Governors old and new attended a recent seminar that reviewed the successes and failures of the first 20 years of Maryland’s Smart Growth policies and considered the future of Smart Growth in the state. The National Center for Smart Growth Research and Education, in conjunction with the Town Creek Foundation, 1000 Friends of Maryland, and the Maryland Building Industry Association, held a “Smart Growth@20” event in Annapolis on April 18, 2018, that drew around 125 attendees from across the state.
At the event, Maryland Governor Larry Hogan reiterated his support for Smart Growth, noting that the Maryland Department of Planning was conducting listening sessions in every county for the State’s new development plan “A Better Maryland.” Hogan also presented a citation to former Maryland Governor Parris Glendening for his pioneering work in Smart Growth. Glendening noted that the Smart Growth concepts started in Maryland are now found in states and cities across the country. Looking forward, Glendening stressed that Smart Growth needed to focus on: (1) maximizing the use of mass transit, transit oriented development and walkable communities; (2) addressing climate change; and (3) the growing social inequity in America.
The seminar also included an unveiling of potential new planning visions that would replace the existing 12 planning visions adopted by the State in 2009. The draft language included 4 completely new planning values and 12 modified or new visions. The planning visions and values would form the foundation upon which local governments draft their comprehensive plans.
The planning values would be: (1) quality of life and sustainability; (2) public participation; (3) stewardship; and (4) implementation. The planning visions included: (1) concentrate population growth; (2) maintain and design diverse communities; (3) provide efficient infrastructure; (4) balance competing transportation needs; (5) provide access to opportunity through housing; (6) build a 21st century economy; (7) protect Maryland’s environment and ecosystem services; (8) preference clean and renewable energy; (9) mitigate the impacts of climate change; (10) wisely adopt new smart infrastructure technologies; (11) promote public health; and (12) human and capital development.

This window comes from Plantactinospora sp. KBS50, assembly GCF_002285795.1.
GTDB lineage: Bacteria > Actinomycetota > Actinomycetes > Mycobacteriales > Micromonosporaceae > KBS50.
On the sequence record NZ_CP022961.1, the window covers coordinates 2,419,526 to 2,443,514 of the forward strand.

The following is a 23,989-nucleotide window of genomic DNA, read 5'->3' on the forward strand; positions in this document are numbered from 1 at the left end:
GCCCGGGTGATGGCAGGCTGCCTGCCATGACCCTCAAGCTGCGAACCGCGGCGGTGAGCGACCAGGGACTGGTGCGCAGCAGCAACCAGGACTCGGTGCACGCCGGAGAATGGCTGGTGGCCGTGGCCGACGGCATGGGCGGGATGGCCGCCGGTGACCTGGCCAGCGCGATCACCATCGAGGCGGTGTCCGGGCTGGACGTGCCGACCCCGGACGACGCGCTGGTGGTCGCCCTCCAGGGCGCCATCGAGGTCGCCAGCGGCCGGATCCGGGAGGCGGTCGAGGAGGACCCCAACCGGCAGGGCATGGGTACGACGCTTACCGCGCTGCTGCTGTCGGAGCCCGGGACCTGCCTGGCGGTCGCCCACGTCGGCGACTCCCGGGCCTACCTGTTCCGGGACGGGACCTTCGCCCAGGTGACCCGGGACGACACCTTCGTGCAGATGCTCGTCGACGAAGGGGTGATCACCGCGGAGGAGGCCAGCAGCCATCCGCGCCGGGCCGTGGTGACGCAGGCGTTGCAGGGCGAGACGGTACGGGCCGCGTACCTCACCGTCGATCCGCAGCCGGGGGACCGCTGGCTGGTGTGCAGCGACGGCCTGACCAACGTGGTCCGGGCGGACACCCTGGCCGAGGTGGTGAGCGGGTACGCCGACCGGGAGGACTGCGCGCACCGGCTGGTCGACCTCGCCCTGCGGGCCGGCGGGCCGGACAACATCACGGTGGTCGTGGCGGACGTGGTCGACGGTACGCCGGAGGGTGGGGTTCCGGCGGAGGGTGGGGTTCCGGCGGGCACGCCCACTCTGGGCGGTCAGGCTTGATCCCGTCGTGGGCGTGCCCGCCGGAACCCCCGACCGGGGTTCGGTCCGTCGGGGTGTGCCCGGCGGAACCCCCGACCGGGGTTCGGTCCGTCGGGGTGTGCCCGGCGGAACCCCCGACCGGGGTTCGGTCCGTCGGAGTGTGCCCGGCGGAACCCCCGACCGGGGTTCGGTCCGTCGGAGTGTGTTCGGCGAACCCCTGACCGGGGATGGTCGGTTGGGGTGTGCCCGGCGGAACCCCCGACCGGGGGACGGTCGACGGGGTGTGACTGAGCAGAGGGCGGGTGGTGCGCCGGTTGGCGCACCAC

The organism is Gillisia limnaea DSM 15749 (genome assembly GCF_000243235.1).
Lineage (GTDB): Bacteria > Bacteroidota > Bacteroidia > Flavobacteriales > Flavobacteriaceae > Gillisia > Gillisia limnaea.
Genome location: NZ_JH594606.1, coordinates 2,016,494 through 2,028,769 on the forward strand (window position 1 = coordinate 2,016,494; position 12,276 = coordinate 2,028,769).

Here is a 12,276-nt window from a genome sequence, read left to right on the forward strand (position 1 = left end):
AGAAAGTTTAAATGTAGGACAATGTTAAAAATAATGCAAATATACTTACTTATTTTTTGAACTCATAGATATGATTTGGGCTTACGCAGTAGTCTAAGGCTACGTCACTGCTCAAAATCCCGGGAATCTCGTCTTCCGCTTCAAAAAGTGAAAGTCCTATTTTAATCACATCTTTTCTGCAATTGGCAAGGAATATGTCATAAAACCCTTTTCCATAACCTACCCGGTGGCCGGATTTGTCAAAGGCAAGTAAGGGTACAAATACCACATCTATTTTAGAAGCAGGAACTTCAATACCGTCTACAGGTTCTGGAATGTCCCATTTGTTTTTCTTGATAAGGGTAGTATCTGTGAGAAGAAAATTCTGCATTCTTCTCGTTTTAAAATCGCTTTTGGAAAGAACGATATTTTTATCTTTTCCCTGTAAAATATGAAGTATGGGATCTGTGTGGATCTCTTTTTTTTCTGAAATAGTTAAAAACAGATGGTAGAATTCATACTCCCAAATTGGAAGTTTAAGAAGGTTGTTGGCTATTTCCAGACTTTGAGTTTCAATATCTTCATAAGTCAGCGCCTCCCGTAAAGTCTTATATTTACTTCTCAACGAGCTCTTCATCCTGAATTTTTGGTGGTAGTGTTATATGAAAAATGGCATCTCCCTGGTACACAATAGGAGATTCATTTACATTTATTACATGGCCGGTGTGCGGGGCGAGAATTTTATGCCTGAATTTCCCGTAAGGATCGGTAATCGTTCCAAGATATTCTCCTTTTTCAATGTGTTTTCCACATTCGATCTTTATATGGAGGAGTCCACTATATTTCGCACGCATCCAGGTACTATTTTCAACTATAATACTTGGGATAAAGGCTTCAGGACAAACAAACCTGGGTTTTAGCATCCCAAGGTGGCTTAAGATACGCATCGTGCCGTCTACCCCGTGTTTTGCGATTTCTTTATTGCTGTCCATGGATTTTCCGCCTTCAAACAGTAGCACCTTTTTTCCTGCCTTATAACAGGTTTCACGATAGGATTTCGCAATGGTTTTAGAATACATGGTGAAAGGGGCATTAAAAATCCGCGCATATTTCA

Caroline County Planning Director Katheleen Freeman was also a speaker at the event and raised concerns that some of the draft visions: (1) would not relate well in some suburban or rural areas; (2) were too specific to be considered as a vision; and (3) addressed issues that counties had little or no control over through land use. Other speakers raised concerns that local government comprehensive plans should have additional mandatory elements, such as for housing or climate change. MACo Legal and Policy Counsel Les Knapp attended the event and stressed during group discussions that as new Smart Growth policies are considered, it is critical to ensure that the policies acknowledge the differences in rural, suburban, and urban growth patterns and account for these differences rather than apply a “one-size-fits-all” approach.
It is likely that the discussions started at thee Smart Growth@20 event will continue throughout the 2018 interim and the 2019 Session.
Smart Growth @ 20 Visions and Materials
National Center for Smart Growth Research and Education Website